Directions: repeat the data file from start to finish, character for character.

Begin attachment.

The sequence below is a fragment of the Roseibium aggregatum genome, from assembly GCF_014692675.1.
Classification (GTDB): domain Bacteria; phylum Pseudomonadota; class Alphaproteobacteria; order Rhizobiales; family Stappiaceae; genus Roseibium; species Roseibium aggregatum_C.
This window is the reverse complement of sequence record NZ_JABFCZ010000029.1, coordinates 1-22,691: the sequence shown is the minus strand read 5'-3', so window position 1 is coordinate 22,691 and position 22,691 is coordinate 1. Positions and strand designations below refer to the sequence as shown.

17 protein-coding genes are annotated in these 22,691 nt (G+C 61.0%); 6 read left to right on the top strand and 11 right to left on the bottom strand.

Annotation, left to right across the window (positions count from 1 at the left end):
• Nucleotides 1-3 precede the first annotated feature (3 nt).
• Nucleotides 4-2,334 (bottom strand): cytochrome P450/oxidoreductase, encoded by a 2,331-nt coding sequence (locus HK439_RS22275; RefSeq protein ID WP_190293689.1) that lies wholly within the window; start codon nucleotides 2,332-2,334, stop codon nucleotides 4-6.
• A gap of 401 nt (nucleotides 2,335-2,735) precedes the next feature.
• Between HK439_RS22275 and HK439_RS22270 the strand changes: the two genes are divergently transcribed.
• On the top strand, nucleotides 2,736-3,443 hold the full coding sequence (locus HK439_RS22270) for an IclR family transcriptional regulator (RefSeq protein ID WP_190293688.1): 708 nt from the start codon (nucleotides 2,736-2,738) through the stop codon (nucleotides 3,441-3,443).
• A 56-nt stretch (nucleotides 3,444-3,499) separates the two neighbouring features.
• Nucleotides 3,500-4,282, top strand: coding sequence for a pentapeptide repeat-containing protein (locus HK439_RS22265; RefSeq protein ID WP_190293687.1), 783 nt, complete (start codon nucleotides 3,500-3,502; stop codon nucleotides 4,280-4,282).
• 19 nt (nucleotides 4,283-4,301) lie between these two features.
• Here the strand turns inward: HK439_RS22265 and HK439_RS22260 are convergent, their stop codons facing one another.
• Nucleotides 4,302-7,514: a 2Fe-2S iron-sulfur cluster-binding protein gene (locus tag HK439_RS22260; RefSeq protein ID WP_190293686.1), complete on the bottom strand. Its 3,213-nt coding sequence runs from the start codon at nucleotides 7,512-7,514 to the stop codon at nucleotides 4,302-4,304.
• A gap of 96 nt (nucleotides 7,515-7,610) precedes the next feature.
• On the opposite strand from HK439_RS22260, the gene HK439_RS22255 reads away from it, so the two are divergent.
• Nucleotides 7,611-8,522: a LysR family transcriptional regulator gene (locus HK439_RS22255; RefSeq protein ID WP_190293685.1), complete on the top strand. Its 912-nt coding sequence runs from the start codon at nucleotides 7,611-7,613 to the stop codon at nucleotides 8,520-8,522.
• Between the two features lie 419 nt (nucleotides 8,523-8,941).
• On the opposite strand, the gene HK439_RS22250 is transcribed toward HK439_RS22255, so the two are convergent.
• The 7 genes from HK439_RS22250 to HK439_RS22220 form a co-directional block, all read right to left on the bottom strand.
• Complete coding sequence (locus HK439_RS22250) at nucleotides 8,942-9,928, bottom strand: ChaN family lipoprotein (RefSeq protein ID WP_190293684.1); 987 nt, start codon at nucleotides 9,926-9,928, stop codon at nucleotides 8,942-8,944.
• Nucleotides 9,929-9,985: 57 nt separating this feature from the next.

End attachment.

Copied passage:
The sequence below is a fragment of the Roseibium aggregatum genome, from assembly GCF_014692675.1.
Classification (GTDB): domain Bacteria; phylum Pseudomonadota; class Alphaproteobacteria; order Rhizobiales; family Stappiaceae; genus Roseibium; species Roseibium aggregatum_C.
This window is the reverse complement of sequence record NZ_JABFCZ010000029.1, coordinates 1-22,691: the sequence shown is the minus strand read 5'-3', so window position 1 is coordinate 22,691 and position 22,691 is coordinate 1. Positions and strand designations below refer to the sequence as shown.

17 protein-coding genes are annotated in these 22,691 nt (G+C 61.0%); 6 read left to right on the top strand and 11 right to left on the bottom strand.

Annotation, left to right across the window (positions count from 1 at the left end):
• Nucleotides 1-3 precede the first annotated feature (3 nt).
• Nucleotides 4-2,334 (bottom strand): cytochrome P450/oxidoreductase, encoded by a 2,331-nt coding sequence (locus HK439_RS22275; RefSeq protein ID WP_190293689.1) that lies wholly within the window; start codon nucleotides 2,332-2,334, stop codon nucleotides 4-6.
• A gap of 401 nt (nucleotides 2,335-2,735) precedes the next feature.
• Between HK439_RS22275 and HK439_RS22270 the strand changes: the two genes are divergently transcribed.
• On the top strand, nucleotides 2,736-3,443 hold the full coding sequence (locus HK439_RS22270) for an IclR family transcriptional regulator (RefSeq protein ID WP_190293688.1): 708 nt from the start codon (nucleotides 2,736-2,738) through the stop codon (nucleotides 3,441-3,443).
• A 56-nt stretch (nucleotides 3,444-3,499) separates the two neighbouring features.
• Nucleotides 3,500-4,282, top strand: coding sequence for a pentapeptide repeat-containing protein (locus HK439_RS22265; RefSeq protein ID WP_190293687.1), 783 nt, complete (start codon nucleotides 3,500-3,502; stop codon nucleotides 4,280-4,282).
• 19 nt (nucleotides 4,283-4,301) lie between these two features.
• Here the strand turns inward: HK439_RS22265 and HK439_RS22260 are convergent, their stop codons facing one another.
• Nucleotides 4,302-7,514: a 2Fe-2S iron-sulfur cluster-binding protein gene (locus tag HK439_RS22260; RefSeq protein ID WP_190293686.1), complete on the bottom strand. Its 3,213-nt coding sequence runs from the start codon at nucleotides 7,512-7,514 to the stop codon at nucleotides 4,302-4,304.
• A gap of 96 nt (nucleotides 7,515-7,610) precedes the next feature.
• On the opposite strand from HK439_RS22260, the gene HK439_RS22255 reads away from it, so the two are divergent.
• Nucleotides 7,611-8,522: a LysR family transcriptional regulator gene (locus HK439_RS22255; RefSeq protein ID WP_190293685.1), complete on the top strand. Its 912-nt coding sequence runs from the start codon at nucleotides 7,611-7,613 to the stop codon at nucleotides 8,520-8,522.
• Between the two features lie 419 nt (nucleotides 8,523-8,941).
• On the opposite strand, the gene HK439_RS22250 is transcribed toward HK439_RS22255, so the two are convergent.
• The 7 genes from HK439_RS22250 to HK439_RS22220 form a co-directional block, all read right to left on the bottom strand.
• Complete coding sequence (locus HK439_RS22250) at nucleotides 8,942-9,928, bottom strand: ChaN family lipoprotein (RefSeq protein ID WP_190293684.1); 987 nt, start codon at nucleotides 9,926-9,928, stop codon at nucleotides 8,942-8,944.
• Nucleotides 9,929-9,985: 57 nt separating this feature from the next.